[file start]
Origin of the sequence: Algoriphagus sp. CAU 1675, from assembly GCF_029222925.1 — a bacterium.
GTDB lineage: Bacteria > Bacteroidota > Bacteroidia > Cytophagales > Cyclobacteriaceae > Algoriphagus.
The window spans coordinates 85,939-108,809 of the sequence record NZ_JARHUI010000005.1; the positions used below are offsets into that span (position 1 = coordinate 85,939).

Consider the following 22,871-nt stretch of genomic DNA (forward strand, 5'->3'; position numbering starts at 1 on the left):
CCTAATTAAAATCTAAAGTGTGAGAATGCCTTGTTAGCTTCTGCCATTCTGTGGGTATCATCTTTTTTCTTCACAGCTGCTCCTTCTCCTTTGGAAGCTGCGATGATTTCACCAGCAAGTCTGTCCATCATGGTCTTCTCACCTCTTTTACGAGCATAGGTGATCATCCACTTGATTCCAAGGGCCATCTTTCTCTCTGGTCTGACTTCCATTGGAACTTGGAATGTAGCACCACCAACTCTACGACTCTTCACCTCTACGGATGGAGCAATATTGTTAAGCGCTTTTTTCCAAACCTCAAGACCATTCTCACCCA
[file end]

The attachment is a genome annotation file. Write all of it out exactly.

Origin of the sequence: Algoriphagus sp. CAU 1675, from assembly GCF_029222925.1 — a bacterium.
GTDB lineage: Bacteria > Bacteroidota > Bacteroidia > Cytophagales > Cyclobacteriaceae > Algoriphagus.
The window spans coordinates 85,939-108,809 of the sequence record NZ_JARHUI010000005.1; the positions used below are offsets into that span (position 1 = coordinate 85,939).

Consider the following 22,871-nt stretch of genomic DNA (forward strand, 5'->3'; position numbering starts at 1 on the left):
CCTAATTAAAATCTAAAGTGTGAGAATGCCTTGTTAGCTTCTGCCATTCTGTGGGTATCATCTTTTTTCTTCACAGCTGCTCCTTCTCCTTTGGAAGCTGCGATGATTTCACCAGCAAGTCTGTCCATCATGGTCTTCTCACCTCTTTTACGAGCATAGGTGATCATCCACTTGATTCCAAGGGCCATCTTTCTCTCTGGTCTGACTTCCATTGGAACTTGGAATGTAGCACCACCAACTCTACGACTCTTCACCTCTACGGATGGAGCAATATTGTTAAGCGCTTTTTTCCAAACCTCAAGACCATTCTCACCCA